The Barton family descend from Thomas Barton, a Protestant soldier from Lancashire who came to Ireland with the Earl of Essex’s army in 1599. Ten years later, Thomas was awarded an estate of 1000 acres in County Fermanagh for his services to the Crown. His son Anthony was one of untold thousands of Protestant settlers murdered during a savage uprising by Ulster Catholics in October 1641. During the reign of Charles II, her son William recouped the family fortunes and became a substantial landowner in Fermanagh and Donegal.
In 1725, William’s grandson Tom Barton settled in Bordeaux and established himself as a wine merchant. The business boomed over the ensuing decades. Tom’s only son married Grace Massy, a daughter of the Dean of Limerick, and sister of Sir Hugh Dillon Massy of Doonas, Co. Clare.
William and Grace’s fourth son, Hugh succeeded to the family’s wine estates on the death of his grandfather in 1780. In 1794, during the reign of terror at Bordeaux, a large number of the leading merchants were thrown into prison and their offices closed. Among those arrested was Hugh Barton, who was confined in the prison of the Fort du Ha, from which, through the connivance of his wife Anne (naturalized daughter of Nathaniel Weld Johnson, himself a naturalized French subject of Scotch origin), he made his escape to Ireland.
A very interesting story is told of the way in which his French property was preserved. Not being allowed as an alien to hold property in Bordeaux, he arranged with one Daniel Guestier to take over and manage the business there, while Hugh Barton would manage it in Great Britain. This was done without any act of partnership.
Bartons of Straffan
In 1831 Hugh Barton purchased the estate of Straffan in county Kildare. His son, Thomas Johnston Barton settled in Glendalough, county Wicklow. The Straffan estate remained with the Barton family until 1949 when Derick Bartonsold the house to John Ellis of Yorkshire.
Thomas Johnston Barton
Hugh and Anna’s third son, Thomas Johnston Barton, was born in September 1802. On 25th March 1830 Thomas married Frances, a granddaughter of Thomas, 1st Lord Erskirne, the eloquent Scots barrister who famously defended Thomas Paine’s ‘Rights of Man’ in 1792 (his great-great-grandson was Erskirne Childers).
The Hugo family and Glendalough Estate
In the late 1830s, Thomas and Frances Barton purchased the Glendalough (or Drummin, Dromeen) estate at Annamoe, County Wicklow. Situated between Djouce Mountain and close to the waters of Lough Dan, the estate previously belonged to the Hugos, an English Protestant family settled in Wicklow since the late 17th century. Thomas and Frances raised 4 sons and 4 daughters in Glendalough. Thomas served as Justice of the Peace and Deputy Lieutenant for County Wicklow. He died on 4th September 1864.
Charles Barton & Charles Parnell
Thomas Barton’s second son, Charles William Barton, was born on 13th July 1836. As a young man he was friendly with his neighbour, Charles Stewart Parnell, sharing a passion for cricket and sawmills! However Charles became a committed Unionist and fell out with Parnell. Charles succeeded to Glendalough in 1874. He married Agnes Alexandra Childers. Charles’ sister, Anna – Erskirne’s mother- marries Professor Robert Caesar Childers. This is how the destiny of the Barton and Childers families became entwined. Anna and Professor Childers died of tuberculosis. Erskirne Childers and his orphaned siblings were sent to Glendalough to live with their aunt and uncle in 1883.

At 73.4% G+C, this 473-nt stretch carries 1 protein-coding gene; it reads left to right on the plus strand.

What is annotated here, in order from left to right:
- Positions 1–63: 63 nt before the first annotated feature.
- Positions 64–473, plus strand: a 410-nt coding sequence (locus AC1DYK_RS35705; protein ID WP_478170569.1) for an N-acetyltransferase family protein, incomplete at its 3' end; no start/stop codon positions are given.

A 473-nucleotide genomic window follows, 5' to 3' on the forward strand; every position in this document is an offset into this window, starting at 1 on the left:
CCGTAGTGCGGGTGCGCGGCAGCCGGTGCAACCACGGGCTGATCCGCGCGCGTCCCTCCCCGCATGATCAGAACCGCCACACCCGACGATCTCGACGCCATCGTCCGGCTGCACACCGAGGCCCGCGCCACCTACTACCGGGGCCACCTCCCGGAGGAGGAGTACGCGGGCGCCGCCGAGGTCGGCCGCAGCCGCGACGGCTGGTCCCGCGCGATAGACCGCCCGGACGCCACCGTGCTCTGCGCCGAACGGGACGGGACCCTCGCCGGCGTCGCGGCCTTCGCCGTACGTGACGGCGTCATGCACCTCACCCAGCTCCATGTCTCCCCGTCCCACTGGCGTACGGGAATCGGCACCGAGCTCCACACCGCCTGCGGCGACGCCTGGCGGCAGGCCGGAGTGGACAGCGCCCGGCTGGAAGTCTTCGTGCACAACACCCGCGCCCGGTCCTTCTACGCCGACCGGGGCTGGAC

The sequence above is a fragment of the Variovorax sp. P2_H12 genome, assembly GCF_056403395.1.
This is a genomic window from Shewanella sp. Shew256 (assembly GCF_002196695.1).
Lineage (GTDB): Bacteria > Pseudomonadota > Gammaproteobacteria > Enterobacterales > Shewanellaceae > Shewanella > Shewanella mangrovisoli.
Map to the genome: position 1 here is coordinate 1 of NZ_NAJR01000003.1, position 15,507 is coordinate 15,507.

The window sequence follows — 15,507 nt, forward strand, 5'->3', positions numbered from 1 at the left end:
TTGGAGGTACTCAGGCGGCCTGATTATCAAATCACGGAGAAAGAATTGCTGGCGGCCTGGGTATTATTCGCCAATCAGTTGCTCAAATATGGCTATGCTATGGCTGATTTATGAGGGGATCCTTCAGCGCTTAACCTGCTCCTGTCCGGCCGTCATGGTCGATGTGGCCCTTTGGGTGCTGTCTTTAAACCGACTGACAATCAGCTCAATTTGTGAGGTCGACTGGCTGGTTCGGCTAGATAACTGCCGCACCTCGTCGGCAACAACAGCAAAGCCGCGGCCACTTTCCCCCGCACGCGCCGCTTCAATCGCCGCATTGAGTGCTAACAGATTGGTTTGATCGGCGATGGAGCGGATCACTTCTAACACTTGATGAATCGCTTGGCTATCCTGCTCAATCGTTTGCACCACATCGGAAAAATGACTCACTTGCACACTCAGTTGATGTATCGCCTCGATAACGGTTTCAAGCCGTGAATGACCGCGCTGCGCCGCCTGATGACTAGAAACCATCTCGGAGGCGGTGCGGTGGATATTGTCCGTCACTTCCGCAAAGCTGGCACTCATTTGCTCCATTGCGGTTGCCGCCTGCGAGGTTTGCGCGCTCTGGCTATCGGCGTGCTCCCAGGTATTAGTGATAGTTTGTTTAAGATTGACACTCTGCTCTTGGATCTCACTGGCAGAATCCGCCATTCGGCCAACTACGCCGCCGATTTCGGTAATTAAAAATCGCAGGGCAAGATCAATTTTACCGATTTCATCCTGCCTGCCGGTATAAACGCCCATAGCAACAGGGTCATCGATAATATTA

Robert Barton – An Anglo-Irish Rebel
The eldest of the Barton boys, Robert, was educated in Christchurch College, Oxford and at the Royal Agricultural College in Cirencester. By the time of his road trip with Erskirne in 1908, he was seen as a progressive landlord. He was elected Sinn Fein MP for West Wicklow in 1918. He was simultaneously appointed Chairman of Wicklow County Council. In February 1919 he was arrested for making seditious speeches and imprisoned at Montjoy. Collins helped him escape on 16th March (Robert left a note to the Governor explaining that he could no longer stay as the service was dissatisfactory. Moreover, he wondered, would they mind looking after his luggage until he sent for it?). He was re-arrested in 1920 and sentenced to three years in England’s Portland Gaol. Barton was released on the signing of the Truce in 1921.
After Erskirne’s execution in 1922, Robert Barton continued to support Eámon de Valera. He was elected to the Dáil in June 1922 but did not take his seat or seek re-election later.
Robert Barton was also Chairman of the Agricultural Credit Corporation from 1934 to 1954 and Director and Chairman of Bord na Móna for many years. In the summer of 1950, the 69 year-old finally took wife – Rachel Lothrop Warren, the daughter of Fiske Warren. Robert Barton died peacefully in Glendalough on 8 August 1975, aged 95.
Shortly before the end of his life, Robert Barton told Roy Foster about an early memory of his nurse lifting him up to a window to see the enigmatic red-bearded patriot arriving at Glendalough House on his horse to inspect a fallen tree in the wake of the great storm in 1888: ‘The inspiration of that glimpse from the window remained. It is in its way a Carlylean moment: a sudden conjunction of the personal and the ‘world-historical’. But it also puts back in focus the world of Parnell and his neighbours, the symbiotic way in which his life reacted upon theirs and theirs upon his’.